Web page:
Collaborative Research: Permian-Triassic Mass Extinction in Antarctica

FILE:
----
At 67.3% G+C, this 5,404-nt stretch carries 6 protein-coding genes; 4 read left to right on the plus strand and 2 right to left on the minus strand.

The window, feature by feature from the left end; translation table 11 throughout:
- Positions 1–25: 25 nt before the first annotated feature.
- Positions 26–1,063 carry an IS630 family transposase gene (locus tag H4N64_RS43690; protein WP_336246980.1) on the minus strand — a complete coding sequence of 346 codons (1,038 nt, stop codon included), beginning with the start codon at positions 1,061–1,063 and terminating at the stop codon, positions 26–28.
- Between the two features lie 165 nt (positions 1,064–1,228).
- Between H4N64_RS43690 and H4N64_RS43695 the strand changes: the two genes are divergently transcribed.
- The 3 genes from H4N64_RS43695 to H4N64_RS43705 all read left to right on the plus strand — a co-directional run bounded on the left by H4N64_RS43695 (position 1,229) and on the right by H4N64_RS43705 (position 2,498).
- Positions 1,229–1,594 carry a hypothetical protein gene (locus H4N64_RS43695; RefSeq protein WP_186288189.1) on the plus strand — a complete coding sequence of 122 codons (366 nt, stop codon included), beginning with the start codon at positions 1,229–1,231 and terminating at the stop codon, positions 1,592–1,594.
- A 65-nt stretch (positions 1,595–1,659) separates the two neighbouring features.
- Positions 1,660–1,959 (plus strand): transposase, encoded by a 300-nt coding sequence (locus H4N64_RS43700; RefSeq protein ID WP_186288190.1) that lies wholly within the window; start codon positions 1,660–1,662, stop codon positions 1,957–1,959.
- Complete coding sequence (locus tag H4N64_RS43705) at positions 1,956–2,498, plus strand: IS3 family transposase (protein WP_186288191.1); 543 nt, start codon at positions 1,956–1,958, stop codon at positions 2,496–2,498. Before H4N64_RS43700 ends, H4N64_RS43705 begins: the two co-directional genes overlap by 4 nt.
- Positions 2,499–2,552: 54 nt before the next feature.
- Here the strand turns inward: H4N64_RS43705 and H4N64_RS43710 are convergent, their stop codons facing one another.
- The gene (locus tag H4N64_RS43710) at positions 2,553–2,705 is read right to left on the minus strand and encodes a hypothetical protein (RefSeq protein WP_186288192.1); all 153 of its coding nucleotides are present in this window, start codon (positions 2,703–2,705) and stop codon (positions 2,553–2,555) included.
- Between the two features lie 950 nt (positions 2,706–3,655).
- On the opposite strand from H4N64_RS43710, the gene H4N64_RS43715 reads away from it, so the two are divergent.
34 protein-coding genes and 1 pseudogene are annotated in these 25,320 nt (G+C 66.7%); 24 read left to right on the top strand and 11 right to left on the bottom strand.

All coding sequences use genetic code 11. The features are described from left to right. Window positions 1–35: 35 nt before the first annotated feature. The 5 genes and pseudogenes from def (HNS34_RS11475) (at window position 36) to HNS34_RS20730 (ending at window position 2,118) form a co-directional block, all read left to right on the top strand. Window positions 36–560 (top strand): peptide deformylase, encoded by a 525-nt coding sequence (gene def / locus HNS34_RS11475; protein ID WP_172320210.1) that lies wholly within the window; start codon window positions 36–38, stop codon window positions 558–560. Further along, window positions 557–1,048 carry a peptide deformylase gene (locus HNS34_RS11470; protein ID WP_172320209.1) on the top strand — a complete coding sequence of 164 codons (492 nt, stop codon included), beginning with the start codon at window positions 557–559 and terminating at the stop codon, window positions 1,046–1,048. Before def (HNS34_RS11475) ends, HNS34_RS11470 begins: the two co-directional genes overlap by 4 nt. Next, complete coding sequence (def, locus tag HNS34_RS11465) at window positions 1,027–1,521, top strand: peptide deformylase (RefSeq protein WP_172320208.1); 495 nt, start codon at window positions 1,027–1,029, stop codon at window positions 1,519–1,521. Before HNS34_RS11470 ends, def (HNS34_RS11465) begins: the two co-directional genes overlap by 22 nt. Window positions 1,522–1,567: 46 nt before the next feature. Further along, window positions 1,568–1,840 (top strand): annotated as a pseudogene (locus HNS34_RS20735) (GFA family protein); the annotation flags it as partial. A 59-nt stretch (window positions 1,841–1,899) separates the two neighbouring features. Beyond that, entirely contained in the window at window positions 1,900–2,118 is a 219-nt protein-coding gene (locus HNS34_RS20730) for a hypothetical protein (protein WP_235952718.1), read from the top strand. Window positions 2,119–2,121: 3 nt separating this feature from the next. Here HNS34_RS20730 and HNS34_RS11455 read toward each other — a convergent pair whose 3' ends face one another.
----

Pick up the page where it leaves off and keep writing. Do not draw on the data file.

This award, provided by the Antarctic Geology and Geophysics Program of the Office of Polar Programs, supports an interdisciplinary study of fluvial sediments in Antarctica for evidence of what caused the greatest of all mass extinctions in the history of life at the Permian-Triassic boundary. This boundary was, until recently, difficult to locate and thought to be unequivocally disconformable in Antarctica. New studies, particularly of carbon isotopic chemostratigraphy and of paleosols and root traces as paleoecosystem indicators, together with improved fossil plant, reptile and pollen biostratigraphy, now suggest that the precise location of the boundary might be identified and have led to local discovery of iridium anomalies, shocked quartz, and fullerenes with extraterrestrial noble gases. These anomalies are associated with a distinctive claystone breccia bed, similar to strata known in South Africa and Australia, and taken as evidence of deforestation. There is already much evidence from Antarctica and elsewhere that the mass extinction on land was abrupt and synchronous with extinction in the ocean. The problem now is what led to such death and destruction. Carbon isotopic values are so low in these and other Permian-Triassic boundary sections that there was likely to have been some role for catastrophic destabilization of methane clathrates. Getting the modeled amount of methane out of likely reservoirs would require such catastrophic events as bolide impact, flood-basalt eruption or continental-shelf collapse, which have all independently been implicated in the mass extinction and for which there is independent evidence. Teasing apart these various hypotheses requires careful re-examination of beds that appear to represent the Permian-Triassic boundary, and search for more informative sequences, as was the case for the Cretaceous-Tertiary boundary. This collaborative research on geochemistry and petrography of boundary beds and paleosols (by Retallack), on carbon isotopic variation through the boundary interval (by Jahren), and on fullerenes, iridium and helium (by Becker) is designed to test these ideas about the Permian-Triassic boundary in Antarctica and to shed light on processes which contributed to this largest of mass extinctions on Earth. Fieldwork for this research will be conducted in the central Transantarctic Mountains and in Southern Victoria Land with an initial objective of examining the stratigraphic sequences for continuity across the boundary. Stratigraphic continuity is a critical element that must exist for the work to be successful. If fieldwork indicates sufficiently continuous sections, the full analytical program will follow fieldwork.
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